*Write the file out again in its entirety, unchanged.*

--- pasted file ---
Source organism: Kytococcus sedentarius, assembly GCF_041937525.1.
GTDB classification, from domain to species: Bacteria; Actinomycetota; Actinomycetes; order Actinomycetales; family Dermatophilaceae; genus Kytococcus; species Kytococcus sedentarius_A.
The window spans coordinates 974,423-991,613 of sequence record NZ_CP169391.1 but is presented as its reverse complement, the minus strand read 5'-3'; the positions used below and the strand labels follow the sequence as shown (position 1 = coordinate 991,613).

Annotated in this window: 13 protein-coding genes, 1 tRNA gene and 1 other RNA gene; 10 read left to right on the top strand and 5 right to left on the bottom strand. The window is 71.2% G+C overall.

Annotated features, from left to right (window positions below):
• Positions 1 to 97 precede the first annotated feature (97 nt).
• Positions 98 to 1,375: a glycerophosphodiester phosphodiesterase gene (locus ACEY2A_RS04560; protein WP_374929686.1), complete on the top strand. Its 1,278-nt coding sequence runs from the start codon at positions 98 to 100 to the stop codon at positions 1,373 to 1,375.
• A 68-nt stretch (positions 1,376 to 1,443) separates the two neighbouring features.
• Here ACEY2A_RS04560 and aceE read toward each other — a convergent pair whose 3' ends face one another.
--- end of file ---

Source organism: Kytococcus sedentarius, assembly GCF_041937525.1.
GTDB classification, from domain to species: Bacteria; Actinomycetota; Actinomycetes; order Actinomycetales; family Dermatophilaceae; genus Kytococcus; species Kytococcus sedentarius_A.
The window spans coordinates 974,423-991,613 of sequence record NZ_CP169391.1 but is presented as its reverse complement, the minus strand read 5'-3'; the positions used below and the strand labels follow the sequence as shown (position 1 = coordinate 991,613).

Annotated in this window: 13 protein-coding genes, 1 tRNA gene and 1 other RNA gene; 10 read left to right on the top strand and 5 right to left on the bottom strand. The window is 71.2% G+C overall.

Annotated features, from left to right (window positions below):
• Positions 1 to 97 precede the first annotated feature (97 nt).
• Positions 98 to 1,375: a glycerophosphodiester phosphodiesterase gene (locus ACEY2A_RS04560; protein WP_374929686.1), complete on the top strand. Its 1,278-nt coding sequence runs from the start codon at positions 98 to 100 to the stop codon at positions 1,373 to 1,375.
• A 68-nt stretch (positions 1,376 to 1,443) separates the two neighbouring features.
• Here ACEY2A_RS04560 and aceE read toward each other — a convergent pair whose 3' ends face one another.